To address the above, more efforts should be made to intensify studies on the BRI’s economic returns. In addition, as China is still a developing country, its excessive investments may not sustain in the long run, and is also likely to trigger dissatisfaction domestically, of which the Chinese government should be aware. Authorities should also keep a close eye on the political trends of countries along the route, and prevent the BRI from being victimized for political struggles.
Mahendra P. Lama, senior professor with School of International Studies, Jawaharlal Nehru University, and an expert with the Institute of South Asian Studies, Sichuan University
The Himalayan region has a long history of trade routes. Trade routes have actually led to pilgrimages, and vice versa, because pilgrimage is one of the most effective instruments for people-to-people and trade changes in the region. There were many famous trade routes that have actually created pilgrimages across the Himalayan region, for instance, the Kathmandu-Lhasa trade route. In the meantime, key pilgrimage centers were spread across the whole region.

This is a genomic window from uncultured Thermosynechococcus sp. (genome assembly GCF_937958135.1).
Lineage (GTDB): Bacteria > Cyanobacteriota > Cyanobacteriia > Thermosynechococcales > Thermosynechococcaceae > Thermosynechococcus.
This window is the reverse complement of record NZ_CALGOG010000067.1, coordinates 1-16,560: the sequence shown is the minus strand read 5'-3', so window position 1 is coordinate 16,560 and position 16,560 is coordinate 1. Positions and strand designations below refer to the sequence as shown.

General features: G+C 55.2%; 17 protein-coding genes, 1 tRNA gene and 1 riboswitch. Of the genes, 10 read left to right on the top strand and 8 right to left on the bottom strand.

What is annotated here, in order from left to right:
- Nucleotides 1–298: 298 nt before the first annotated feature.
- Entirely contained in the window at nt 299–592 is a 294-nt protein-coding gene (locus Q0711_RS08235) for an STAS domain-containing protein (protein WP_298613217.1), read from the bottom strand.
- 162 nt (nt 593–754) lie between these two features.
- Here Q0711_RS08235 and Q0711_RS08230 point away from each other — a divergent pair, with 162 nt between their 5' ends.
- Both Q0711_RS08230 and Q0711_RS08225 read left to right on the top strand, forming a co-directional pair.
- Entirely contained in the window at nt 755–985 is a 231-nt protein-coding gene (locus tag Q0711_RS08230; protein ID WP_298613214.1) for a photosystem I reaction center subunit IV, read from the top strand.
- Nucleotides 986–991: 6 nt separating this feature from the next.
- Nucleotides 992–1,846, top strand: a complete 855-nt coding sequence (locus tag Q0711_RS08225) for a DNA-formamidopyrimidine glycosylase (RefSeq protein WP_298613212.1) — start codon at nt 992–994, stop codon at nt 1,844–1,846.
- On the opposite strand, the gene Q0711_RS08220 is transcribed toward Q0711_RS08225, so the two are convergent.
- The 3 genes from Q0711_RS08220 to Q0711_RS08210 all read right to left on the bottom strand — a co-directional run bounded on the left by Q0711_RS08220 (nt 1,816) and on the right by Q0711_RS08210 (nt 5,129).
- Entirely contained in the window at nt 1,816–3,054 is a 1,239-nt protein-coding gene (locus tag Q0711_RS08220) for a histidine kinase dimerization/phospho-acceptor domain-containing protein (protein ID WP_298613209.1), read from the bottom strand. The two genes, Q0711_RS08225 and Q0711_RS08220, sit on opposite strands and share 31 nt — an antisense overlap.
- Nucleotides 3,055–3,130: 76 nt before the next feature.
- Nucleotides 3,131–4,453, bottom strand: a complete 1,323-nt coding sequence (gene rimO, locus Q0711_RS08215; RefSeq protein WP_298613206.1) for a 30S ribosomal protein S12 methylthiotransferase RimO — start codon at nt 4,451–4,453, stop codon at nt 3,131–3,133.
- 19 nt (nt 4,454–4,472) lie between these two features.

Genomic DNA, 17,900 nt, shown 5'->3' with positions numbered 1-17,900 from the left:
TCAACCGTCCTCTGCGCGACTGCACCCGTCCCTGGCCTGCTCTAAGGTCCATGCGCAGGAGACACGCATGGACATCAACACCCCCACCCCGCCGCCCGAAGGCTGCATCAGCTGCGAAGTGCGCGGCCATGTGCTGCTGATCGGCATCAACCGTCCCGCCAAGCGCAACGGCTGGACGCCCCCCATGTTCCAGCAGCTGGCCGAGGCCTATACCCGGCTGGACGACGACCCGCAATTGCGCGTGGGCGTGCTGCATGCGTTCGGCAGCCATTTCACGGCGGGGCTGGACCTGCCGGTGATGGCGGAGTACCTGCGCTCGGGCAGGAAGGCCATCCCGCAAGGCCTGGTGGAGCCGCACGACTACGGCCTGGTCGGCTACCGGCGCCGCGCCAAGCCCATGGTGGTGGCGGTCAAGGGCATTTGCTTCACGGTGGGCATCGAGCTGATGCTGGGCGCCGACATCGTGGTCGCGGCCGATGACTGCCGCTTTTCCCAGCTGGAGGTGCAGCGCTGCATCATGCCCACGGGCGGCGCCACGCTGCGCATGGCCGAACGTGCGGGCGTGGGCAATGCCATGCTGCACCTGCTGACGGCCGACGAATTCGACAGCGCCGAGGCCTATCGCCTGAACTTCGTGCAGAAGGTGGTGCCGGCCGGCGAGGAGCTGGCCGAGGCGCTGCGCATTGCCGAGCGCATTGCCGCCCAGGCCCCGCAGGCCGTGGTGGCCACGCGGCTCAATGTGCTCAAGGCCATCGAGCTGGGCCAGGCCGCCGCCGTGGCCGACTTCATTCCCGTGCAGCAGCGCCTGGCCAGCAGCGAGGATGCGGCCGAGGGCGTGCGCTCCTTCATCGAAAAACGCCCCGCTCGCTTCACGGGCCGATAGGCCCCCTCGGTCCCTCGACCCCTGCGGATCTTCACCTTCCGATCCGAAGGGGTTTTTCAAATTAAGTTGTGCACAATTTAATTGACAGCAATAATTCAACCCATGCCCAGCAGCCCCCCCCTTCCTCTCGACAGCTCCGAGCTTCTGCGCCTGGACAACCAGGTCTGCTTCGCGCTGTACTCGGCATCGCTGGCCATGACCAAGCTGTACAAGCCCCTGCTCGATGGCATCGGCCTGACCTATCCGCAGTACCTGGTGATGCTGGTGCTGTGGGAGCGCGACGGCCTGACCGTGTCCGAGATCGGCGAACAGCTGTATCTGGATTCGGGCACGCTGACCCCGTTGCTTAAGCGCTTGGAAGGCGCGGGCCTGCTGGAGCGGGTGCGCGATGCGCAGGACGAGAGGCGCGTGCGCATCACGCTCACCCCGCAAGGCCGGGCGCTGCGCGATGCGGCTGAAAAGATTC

People-to-people contacts are embedded in the connections between religious institutions and have contributed to diversity. In the past, trade routes were basically used by traders and pilgrims, and there used to be a huge human traffic, contributing to the intense interactions between various religions, beliefs, institutes and cultures.
Today, countries such as China and India are considering re-opening these trade routes. But some Indians are suspicious of Beijing’s Belt and Road initiative. More efforts should be made to revive the ancient trade routes. Relevant mechanisms should also be established to put risks under control, so as to promote the communications between China and South Asia.